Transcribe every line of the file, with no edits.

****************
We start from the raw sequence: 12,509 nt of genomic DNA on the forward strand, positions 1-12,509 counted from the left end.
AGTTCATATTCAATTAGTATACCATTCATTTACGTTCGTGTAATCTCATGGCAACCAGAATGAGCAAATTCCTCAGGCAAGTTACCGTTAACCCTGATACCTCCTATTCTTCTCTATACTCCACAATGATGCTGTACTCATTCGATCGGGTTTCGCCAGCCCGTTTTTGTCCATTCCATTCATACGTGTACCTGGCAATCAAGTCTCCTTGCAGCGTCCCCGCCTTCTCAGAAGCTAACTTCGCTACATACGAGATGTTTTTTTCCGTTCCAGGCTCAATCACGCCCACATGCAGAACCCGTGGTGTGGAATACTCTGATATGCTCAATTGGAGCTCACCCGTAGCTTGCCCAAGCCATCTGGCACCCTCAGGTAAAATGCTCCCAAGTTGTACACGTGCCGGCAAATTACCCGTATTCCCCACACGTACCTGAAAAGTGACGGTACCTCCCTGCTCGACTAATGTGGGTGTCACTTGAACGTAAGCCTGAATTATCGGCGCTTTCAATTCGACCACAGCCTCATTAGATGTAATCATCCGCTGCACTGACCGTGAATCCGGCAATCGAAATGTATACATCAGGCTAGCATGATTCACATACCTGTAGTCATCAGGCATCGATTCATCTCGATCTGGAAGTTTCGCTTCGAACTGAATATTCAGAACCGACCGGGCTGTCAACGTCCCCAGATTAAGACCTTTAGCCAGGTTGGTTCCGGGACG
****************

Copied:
We start from the raw sequence: 12,509 nt of genomic DNA on the forward strand, positions 1-12,509 counted from the left end.
AGTTCATATTCAATTAGTATACCATTCATTTACGTTCGTGTAATCTCATGGCAACCAGAATGAGCAAATTCCTCAGGCAAGTTACCGTTAACCCTGATACCTCCTATTCTTCTCTATACTCCACAATGATGCTGTACTCATTCGATCGGGTTTCGCCAGCCCGTTTTTGTCCATTCCATTCATACGTGTACCTGGCAATCAAGTCTCCTTGCAGCGTCCCCGCCTTCTCAGAAGCTAACTTCGCTACATACGAGATGTTTTTTTCCGTTCCAGGCTCAATCACGCCCACATGCAGAACCCGTGGTGTGGAATACTCTGATATGCTCAATTGGAGCTCACCCGTAGCTTGCCCAAGCCATCTGGCACCCTCAGGTAAAATGCTCCCAAGTTGTACACGTGCCGGCAAATTACCCGTATTCCCCACACGTACCTGAAAAGTGACGGTACCTCCCTGCTCGACTAATGTGGGTGTCACTTGAACGTAAGCCTGAATTATCGGCGCTTTCAATTCGACCACAGCCTCATTAGATGTAATCATCCGCTGCACTGACCGTGAATCCGGCAATCGAAATGTATACATCAGGCTAGCATGATTCACATACCTGTAGTCATCAGGCATCGATTCATCTCGATCTGGAAGTTTCGCTTCGAACTGAATATTCAGAACCGACCGGGCTGTCAACGTCCCCAGATTAAGACCTTTAGCCAGGTTGGTTCCGGGACG